commentary Dateline: 7 February, 2007. Telstra is once again looking for a
new chief information officer.
Is anybody surprised? The nation's largest telco has a history
of chewing up top IT managers and spitting them out.
Just 12 months ago, Telstra chief executive Sol Trujillo
announced Fiona Balfour would leave her long-time employer Qantas
to join the telco as its new CIO. The move took many in the IT
community by surprise, given that Telstra's incumbent CIO Vish
Padmanabhan had not revealed plans to depart.
It turned out he hadn't -- instead, Balfour had nabbed his role,
and Padmanabhan had "accepted" a demotion to be her deputy.
Just one year down the track, and both Balfour and Padmanabhan
have now left Telstra, each one leaving rumours of frustration
and marginalisation swirling behind them.
In Padmanabhan's case, it was Balfour herself who usurped his
role -- albeit at the whim of Telstra's upper management.
Balfour, in turn, has reportedly had her own position overshadowed by
Telstra's "business transformation adviser", formerly US-based
"Company insiders said Ms Balfour's resignation was directly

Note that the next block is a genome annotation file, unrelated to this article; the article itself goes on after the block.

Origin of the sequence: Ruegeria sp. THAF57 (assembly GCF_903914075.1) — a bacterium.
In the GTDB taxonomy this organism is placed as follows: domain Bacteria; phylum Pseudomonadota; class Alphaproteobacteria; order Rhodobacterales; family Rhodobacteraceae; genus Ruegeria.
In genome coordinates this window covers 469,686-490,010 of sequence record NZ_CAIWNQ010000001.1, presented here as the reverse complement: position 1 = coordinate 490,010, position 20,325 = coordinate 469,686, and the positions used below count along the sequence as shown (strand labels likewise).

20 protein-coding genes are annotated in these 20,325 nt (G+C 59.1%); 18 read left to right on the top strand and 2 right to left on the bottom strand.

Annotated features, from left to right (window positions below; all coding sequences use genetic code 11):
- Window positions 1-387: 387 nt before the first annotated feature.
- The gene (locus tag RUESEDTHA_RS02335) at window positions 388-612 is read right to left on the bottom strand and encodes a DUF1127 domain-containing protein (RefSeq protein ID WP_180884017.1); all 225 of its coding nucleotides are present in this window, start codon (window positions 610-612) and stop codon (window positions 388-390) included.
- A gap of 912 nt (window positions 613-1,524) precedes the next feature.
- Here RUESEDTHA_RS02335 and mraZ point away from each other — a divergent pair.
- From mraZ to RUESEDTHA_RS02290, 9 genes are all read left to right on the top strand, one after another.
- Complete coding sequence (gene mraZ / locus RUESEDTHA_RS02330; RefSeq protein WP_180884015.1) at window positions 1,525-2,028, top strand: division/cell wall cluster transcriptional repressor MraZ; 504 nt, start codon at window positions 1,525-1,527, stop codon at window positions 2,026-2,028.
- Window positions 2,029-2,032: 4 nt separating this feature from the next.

related to the relocation of Tom Lamming, a former partner at
Accenture, to Australia a few months ago," the Financial
Review reported this morning.
"It is understood Ms Balfour thought responsibility for the
technology transformation should rest with the chief information
officer, not Mr Lamming."
Lamming will look after Telstra's IT function until the
company appoints Balfour's replacement.
Perhaps Telstra's most high-profile chief information officer
in recent years was Padmanabhan's predecessor Jeff Smith -- who
pushed the cause of open source software within the telco. Smith
was around longer than Balfour -- but still spent just three
years helming Telstra's IT operation.
It's not hard to guess why CIOs find Telstra a bit tough to
deal with. Most companies have discrete IT functions, where the
CIO is literally the top technology official, reporting directly
to the chief financial or executive officer.
At Telstra this has not been the case in recent years, due no
doubt to the fact that the company's core business
(telecommunications) is inherently tied to technology.
For example, Smith's IT function of the day came under the
wider umbrella of the Telstra Technology, Innovation and Products
division, which was headed up by Ted Pretty -- now non-executive chairman of Fujitsu Australia and New Zealand.
During Padmanabhan's tenure Sol Trujillo took Telstra's helm,
bringing with him a number of American executives. Chief
operations officer Greg Winn became the face of Telstra's
technology divisions. And Lamming -- a key advisor to Winn -- has
featured heavily in press reports about Telstra's current
transformation, while Balfour has kept a low profile.
It must have been hard for these talented and respected CIOs
to give up some of the decision-making ability that would have
been theirs at other corporations.
Would you take Balfour's job as CIO of Telstra? Or
would it be more trouble than its worth? Drop me a line directly
at firstname.lastname@example.org or post your comments below this article.